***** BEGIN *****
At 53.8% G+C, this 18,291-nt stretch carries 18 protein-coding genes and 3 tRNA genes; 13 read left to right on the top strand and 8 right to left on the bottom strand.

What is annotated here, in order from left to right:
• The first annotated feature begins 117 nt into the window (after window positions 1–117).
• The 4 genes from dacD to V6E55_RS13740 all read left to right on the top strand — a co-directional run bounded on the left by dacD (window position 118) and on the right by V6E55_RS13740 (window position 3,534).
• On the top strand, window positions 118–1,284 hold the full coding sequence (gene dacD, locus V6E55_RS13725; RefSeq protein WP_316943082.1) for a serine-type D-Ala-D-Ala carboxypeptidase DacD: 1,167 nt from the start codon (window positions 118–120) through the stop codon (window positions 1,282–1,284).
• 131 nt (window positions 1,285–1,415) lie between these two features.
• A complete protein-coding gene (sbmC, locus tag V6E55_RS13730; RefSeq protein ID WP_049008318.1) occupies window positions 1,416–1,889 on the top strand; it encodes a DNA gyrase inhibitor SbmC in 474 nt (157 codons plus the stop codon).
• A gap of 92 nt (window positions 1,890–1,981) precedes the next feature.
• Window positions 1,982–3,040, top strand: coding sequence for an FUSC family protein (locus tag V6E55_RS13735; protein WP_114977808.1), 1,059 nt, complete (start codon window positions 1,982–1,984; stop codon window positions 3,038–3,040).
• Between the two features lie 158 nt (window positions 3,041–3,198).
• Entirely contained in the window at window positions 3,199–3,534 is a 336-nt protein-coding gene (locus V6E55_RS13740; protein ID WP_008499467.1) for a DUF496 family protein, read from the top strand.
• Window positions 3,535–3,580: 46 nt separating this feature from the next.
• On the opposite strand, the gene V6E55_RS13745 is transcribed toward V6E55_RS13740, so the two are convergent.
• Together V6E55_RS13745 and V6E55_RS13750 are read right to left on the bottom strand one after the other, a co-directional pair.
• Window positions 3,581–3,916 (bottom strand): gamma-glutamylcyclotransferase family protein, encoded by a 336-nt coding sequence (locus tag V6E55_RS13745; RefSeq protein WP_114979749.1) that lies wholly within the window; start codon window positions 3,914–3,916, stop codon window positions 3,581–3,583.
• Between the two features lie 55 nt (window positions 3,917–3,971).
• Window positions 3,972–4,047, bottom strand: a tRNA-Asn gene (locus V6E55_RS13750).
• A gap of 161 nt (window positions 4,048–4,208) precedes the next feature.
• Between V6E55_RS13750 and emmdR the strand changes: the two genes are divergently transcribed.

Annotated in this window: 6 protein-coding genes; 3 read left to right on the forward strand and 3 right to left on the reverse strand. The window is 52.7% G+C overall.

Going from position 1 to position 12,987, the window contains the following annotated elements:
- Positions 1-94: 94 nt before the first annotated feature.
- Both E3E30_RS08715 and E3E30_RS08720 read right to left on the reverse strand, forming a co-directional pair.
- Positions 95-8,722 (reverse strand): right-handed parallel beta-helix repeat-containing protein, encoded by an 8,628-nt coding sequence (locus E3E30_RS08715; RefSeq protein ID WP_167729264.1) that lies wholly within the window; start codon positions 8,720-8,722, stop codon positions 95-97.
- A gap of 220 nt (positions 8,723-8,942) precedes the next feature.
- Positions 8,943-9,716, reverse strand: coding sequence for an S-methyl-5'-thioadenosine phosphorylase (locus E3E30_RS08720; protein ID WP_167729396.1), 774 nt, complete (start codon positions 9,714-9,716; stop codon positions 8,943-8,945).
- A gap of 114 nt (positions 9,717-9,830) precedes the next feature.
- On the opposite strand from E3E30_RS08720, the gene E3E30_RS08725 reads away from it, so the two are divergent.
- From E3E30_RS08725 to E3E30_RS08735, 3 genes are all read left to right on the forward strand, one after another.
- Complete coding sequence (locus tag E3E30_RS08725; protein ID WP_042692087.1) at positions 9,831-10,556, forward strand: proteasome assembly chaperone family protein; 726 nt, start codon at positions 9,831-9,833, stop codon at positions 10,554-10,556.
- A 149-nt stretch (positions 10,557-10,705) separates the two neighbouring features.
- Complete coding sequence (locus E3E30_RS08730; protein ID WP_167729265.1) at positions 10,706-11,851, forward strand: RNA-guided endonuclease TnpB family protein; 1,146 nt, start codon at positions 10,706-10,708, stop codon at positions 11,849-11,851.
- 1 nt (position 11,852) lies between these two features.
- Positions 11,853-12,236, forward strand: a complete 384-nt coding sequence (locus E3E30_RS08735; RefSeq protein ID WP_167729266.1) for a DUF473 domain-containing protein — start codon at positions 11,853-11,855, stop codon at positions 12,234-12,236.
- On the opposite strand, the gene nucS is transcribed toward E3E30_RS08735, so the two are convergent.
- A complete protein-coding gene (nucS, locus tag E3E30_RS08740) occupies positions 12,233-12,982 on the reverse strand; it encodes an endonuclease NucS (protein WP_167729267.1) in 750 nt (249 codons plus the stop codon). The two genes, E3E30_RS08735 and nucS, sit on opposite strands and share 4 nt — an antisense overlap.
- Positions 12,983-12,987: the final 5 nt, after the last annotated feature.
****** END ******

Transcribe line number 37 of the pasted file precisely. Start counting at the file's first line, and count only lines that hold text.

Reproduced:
- Positions 12,983-12,987: the final 5 nt, after the last annotated feature.